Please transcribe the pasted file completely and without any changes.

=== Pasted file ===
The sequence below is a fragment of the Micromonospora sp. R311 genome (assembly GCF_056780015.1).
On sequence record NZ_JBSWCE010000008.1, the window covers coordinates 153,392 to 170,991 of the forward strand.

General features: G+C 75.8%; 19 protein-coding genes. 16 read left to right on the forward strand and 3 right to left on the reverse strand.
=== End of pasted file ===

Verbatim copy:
The sequence below is a fragment of the Micromonospora sp. R311 genome (assembly GCF_056780015.1).
On sequence record NZ_JBSWCE010000008.1, the window covers coordinates 153,392 to 170,991 of the forward strand.

General features: G+C 75.8%; 19 protein-coding genes. 16 read left to right on the forward strand and 3 right to left on the reverse strand.